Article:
The debate on the conditions of detention facilities brings into sharp relief the continuance of these states of emergency. Recognising that they are still popular among the people in the areas of operation and the wider society, the Opposition has reluctantly and repeatedly voted for their continuance. There is no doubt that these operations have stemmed the murder rate, especially in Montego Bay which was fast becoming a lost city to murderous criminality. This is part of the reason Commissioner of Police Antony Anderson is resolute that they should continue.

But there is some merit to the Opposition's concern as to the continuance of these emergency powers. While there may be compelling reasons for their continuance in the short term, there is even more compelling reason that the suspension of the constitutional freedoms of Jamaicans cannot persist without a termination point in sight. The emergency powers given to the security forces under a state of emergency — which ought to be very rare phenomena — are vast and far-reaching. With all the best intentions of the security forces, there has to come a point at which the society must have a serious conversation about its willingness to entrust our democratic ideals to the benevolence of men and women in uniform. At any given time, members of the force can hide behind or find refuge in the special powers they have been granted. What happens then?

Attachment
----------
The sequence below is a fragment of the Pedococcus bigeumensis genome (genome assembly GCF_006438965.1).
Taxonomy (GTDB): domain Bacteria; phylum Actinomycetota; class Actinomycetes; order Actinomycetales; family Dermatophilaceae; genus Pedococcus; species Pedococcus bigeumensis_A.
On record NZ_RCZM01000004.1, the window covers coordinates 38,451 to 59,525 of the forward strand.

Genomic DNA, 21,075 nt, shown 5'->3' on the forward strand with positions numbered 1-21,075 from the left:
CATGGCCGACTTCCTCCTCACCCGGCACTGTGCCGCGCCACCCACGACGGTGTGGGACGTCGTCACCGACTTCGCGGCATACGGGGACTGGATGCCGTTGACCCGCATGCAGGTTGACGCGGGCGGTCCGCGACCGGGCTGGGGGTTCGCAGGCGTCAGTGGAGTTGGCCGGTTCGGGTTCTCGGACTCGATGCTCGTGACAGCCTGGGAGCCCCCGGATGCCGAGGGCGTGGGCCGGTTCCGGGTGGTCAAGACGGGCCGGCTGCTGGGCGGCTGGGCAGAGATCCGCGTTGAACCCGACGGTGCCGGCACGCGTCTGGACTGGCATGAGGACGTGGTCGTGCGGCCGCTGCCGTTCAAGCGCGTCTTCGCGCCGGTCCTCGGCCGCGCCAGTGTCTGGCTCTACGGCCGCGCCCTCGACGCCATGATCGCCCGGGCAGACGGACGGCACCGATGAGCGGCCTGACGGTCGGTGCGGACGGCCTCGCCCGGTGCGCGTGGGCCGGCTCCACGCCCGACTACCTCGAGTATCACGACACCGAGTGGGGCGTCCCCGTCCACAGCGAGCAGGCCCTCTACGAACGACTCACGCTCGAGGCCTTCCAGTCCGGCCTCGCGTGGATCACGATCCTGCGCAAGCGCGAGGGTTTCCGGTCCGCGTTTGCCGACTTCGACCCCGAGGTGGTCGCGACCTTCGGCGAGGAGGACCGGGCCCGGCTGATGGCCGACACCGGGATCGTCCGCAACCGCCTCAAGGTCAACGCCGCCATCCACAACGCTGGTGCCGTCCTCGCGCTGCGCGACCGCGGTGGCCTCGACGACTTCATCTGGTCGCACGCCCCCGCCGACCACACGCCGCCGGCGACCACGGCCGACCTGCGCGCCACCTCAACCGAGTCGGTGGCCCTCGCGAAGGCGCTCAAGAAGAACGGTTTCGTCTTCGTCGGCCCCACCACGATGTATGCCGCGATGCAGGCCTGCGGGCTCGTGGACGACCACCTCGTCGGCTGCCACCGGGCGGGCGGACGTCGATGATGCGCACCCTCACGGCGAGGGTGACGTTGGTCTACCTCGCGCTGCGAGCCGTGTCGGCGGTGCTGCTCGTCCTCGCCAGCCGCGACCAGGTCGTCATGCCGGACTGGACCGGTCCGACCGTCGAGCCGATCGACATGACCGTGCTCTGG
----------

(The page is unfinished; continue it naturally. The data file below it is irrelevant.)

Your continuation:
At some point these powers have to end. I have contended, in tandem with other views, that it is the sustained presence of the security forces in the zones of operations that is the most important threat to criminal intentions in these areas. Consistently, people in these areas say they do not want the security forces to be removed, for their very presence guarantees stability and freedom. Just to see them, especially the soldiers, strikes fear in the hearts of criminals and a sense of security in that of the law-abiding citizen.